On June 21, 2021, I accompanied SCD Member to the Clark County Sheriff’s Office, whereupon SCD Member was interviewed and released. At the end of the interview where a Prosecutor was present, we were informed that SCD Member was not going to be charged for the homicide that occurred because of his use of lethal force in self-defense.

The Homicide Detective indicated to us that they were confident in the second assailant’s identity and that they would arrest him on charges of Felony Murder.

After talking with the SCD Member, the investigating Police Officers, and Detectives, listening to the 911 call, reading the statements of other Papa John’s employees present, what did I learn?

Time, or rather lack thereof, and immediate access to a firearm were the most important factors in the SCD Member’s survival. While talking with the SCD Member both immediately after the incident and the days that followed, one thing was certain…there was no time to ponder the question “should I use lethal force in self-defense?” There was no time, hesitation to make that determination, in this case, would have ended in the SCD Member’s death or serious injury.

First, the overall decision that you will use lethal force in self-defense or defense of others needs to be made long before the situation arises, and certainly before you start carrying a weapon for self-defense. Indecision is what leads to having your weapon used against you.

Second, before you use lethal force in self-defense, the facts of each encounter must be considered in a split second, often not decided upon, but reacted upon. In this case, while mopping the floor, the SCD Member barely had enough time to safely react to the masked assailant, rushing towards him, screaming with weapon raised overhead preparing to attack. The SCD Member barely had enough time to recognize the attack, draw his firearm, and shoot, saving his life and possibly the lives of his fellow employees. The “entire incident was over in a few seconds.”

What didn’t our fellow Second Call Defense Member have time for?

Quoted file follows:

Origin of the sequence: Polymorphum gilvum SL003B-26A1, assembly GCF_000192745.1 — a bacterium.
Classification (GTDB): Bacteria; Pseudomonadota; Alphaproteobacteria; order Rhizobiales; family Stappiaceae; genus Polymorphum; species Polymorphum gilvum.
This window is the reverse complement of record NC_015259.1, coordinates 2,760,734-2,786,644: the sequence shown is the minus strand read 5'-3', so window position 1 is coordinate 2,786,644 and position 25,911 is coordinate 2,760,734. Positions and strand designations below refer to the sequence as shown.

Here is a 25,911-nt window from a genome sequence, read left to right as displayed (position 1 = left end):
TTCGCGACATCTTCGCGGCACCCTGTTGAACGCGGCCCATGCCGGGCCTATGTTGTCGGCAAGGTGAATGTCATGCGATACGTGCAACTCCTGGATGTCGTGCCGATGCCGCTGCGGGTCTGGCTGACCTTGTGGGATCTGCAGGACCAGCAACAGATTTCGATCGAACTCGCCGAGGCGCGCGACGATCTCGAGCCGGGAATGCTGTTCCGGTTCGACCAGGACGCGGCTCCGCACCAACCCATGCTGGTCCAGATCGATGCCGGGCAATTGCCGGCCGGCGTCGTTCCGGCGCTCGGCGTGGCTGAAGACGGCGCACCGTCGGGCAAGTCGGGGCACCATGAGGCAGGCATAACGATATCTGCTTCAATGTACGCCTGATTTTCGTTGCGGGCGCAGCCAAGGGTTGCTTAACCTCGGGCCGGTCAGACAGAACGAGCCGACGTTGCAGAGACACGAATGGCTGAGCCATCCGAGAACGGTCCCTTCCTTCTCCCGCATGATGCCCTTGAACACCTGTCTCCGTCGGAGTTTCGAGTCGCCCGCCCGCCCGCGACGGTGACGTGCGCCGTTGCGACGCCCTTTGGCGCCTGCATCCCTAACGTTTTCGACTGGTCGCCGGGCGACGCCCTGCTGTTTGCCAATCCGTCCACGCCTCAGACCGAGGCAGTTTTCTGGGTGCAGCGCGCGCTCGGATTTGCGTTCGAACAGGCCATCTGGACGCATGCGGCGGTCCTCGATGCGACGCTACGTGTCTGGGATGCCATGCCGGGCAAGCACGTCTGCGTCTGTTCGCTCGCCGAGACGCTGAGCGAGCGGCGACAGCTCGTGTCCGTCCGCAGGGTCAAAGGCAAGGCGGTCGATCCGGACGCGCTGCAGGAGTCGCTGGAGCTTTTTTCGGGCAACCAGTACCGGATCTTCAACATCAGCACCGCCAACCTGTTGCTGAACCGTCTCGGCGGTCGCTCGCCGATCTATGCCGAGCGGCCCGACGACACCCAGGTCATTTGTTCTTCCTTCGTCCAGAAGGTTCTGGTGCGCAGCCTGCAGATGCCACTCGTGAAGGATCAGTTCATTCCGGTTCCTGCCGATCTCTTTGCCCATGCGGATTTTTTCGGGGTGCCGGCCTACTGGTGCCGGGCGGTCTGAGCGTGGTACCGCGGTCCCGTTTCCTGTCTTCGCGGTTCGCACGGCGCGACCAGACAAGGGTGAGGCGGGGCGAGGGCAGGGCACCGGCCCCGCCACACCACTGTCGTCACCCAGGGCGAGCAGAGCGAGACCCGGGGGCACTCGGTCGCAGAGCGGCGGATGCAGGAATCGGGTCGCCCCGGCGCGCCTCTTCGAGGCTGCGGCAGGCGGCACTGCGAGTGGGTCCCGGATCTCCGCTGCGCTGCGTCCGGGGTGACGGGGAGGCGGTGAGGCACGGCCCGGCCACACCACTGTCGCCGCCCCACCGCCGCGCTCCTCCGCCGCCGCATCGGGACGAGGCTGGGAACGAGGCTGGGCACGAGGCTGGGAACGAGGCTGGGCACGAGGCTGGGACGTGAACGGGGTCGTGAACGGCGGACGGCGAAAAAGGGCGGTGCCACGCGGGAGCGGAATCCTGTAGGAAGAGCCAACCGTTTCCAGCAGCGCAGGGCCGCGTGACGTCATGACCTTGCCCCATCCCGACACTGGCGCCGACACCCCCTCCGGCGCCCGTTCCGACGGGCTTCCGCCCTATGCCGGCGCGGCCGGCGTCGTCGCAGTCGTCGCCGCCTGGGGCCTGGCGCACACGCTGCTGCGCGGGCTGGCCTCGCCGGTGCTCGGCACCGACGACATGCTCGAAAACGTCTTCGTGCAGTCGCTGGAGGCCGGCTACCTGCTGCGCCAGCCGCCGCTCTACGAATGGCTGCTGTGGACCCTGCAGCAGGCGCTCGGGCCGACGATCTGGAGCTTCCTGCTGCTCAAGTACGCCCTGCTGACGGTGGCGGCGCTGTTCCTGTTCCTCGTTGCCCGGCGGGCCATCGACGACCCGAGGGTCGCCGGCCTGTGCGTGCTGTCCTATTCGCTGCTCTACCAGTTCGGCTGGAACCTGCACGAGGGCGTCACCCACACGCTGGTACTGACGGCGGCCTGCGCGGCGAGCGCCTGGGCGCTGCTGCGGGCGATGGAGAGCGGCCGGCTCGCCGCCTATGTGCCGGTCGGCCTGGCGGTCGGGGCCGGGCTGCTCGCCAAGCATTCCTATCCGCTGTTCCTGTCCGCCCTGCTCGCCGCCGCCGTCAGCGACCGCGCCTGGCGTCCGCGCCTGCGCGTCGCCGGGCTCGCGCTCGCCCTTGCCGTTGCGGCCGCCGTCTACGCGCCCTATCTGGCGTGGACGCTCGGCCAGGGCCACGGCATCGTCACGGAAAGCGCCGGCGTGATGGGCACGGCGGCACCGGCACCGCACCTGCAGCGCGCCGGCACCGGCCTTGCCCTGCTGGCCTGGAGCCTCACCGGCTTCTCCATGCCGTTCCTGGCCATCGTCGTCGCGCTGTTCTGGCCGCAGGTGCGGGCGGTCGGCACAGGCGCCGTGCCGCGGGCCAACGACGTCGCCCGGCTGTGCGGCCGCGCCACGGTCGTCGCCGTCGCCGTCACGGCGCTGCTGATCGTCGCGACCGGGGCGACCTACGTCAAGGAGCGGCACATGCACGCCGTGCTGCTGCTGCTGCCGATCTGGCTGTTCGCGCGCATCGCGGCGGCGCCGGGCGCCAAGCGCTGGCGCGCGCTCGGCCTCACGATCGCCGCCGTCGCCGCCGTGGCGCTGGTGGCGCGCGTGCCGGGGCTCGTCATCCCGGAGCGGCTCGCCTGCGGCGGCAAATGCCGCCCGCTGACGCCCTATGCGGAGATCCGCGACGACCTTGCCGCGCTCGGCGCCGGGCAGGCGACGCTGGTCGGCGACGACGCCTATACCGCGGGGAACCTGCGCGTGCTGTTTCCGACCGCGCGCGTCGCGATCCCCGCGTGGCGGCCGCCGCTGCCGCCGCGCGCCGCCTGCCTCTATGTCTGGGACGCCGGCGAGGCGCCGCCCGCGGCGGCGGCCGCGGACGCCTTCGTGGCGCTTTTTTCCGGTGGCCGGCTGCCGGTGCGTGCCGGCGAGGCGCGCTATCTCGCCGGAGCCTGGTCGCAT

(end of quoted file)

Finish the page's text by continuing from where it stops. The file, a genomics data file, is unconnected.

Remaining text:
He didn’t have time to retrieve his firearm from the car, his backpack, briefcase, or other room. Carry your firearm on your person, the same location on your person, the same firearm. Sometimes you must “dress for defense,” your clothing dictates your firearm and choice of carry position but no matter what you carry, and where on your person you carry, it must be second nature for you to quickly access your firearm.

He didn’t have time to “rack” a round into the chamber, or God forbid insert a magazine into the pistol. Never, ever, ever, carry your firearm with an empty chamber. One, for safety concerns, you will never really know if it’s loaded or unloaded; two, under the stress of a threatening encounter you will not remember to “rack” a round into the chamber; three, if you do remember, you will not have time to “rack” the slide; four, if you do remember and you do have time, because of your bodies physical reaction to a threatening encounter, your fine motors skills will degrade to the point that you are physically incapable of “racking” the slide. If you’re not confident enough to carry your firearm loaded and ready to fire, then go out and obtain the training you need until you are.

  1. Take an NRA Basic Pistol Course, self-defense inside the home, self-defense outside of the home, or any other live-fire course.
  2. Then, practice!

He didn’t have time to call 911 for help, and he didn’t have time to wait for the police to arrive.

Our fellow Second Call Defense Member did have time to rely on himself, his training, and his preparedness.

Remember, being prepared doesn’t just happen, buying a firearm doesn’t make you prepared, any more than buying a hammer qualifies you to build a house. Obtain a firearm that “fits” and one that you can comfortably use, find the level of training that’s right for you, and practice until you are comfortable with your choice of arms, and then practice some more. As in this SCD Member incident, there may come a time that your life depends on it, and maybe the lives of others.

Read the attached media accounts related to this SCD Member incident.


Everyday Carry for Self-Defense